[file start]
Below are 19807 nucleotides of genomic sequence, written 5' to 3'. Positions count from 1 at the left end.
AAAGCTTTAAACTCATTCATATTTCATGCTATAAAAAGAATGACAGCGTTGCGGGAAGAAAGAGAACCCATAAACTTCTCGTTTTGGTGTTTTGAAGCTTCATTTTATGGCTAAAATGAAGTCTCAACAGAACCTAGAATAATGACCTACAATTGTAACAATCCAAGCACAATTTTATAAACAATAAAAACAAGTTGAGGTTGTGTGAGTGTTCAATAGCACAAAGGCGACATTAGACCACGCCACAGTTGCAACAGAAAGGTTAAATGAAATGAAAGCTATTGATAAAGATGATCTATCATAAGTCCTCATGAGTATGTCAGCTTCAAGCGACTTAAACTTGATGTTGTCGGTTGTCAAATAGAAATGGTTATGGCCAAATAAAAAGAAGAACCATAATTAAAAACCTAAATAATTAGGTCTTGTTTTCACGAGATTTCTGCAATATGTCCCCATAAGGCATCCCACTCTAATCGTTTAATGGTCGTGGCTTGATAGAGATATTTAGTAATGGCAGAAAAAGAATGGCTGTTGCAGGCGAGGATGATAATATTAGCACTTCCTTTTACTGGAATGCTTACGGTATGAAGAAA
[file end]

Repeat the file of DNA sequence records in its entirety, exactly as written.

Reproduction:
Below are 19807 nucleotides of genomic sequence, written 5' to 3'. Positions count from 1 at the left end.
AAAGCTTTAAACTCATTCATATTTCATGCTATAAAAAGAATGACAGCGTTGCGGGAAGAAAGAGAACCCATAAACTTCTCGTTTTGGTGTTTTGAAGCTTCATTTTATGGCTAAAATGAAGTCTCAACAGAACCTAGAATAATGACCTACAATTGTAACAATCCAAGCACAATTTTATAAACAATAAAAACAAGTTGAGGTTGTGTGAGTGTTCAATAGCACAAAGGCGACATTAGACCACGCCACAGTTGCAACAGAAAGGTTAAATGAAATGAAAGCTATTGATAAAGATGATCTATCATAAGTCCTCATGAGTATGTCAGCTTCAAGCGACTTAAACTTGATGTTGTCGGTTGTCAAATAGAAATGGTTATGGCCAAATAAAAAGAAGAACCATAATTAAAAACCTAAATAATTAGGTCTTGTTTTCACGAGATTTCTGCAATATGTCCCCATAAGGCATCCCACTCTAATCGTTTAATGGTCGTGGCTTGATAGAGATATTTAGTAATGGCAGAAAAAGAATGGCTGTTGCAGGCGAGGATGATAATATTAGCACTTCCTTTTACTGGAATGCTTACGGTATGAAGAAA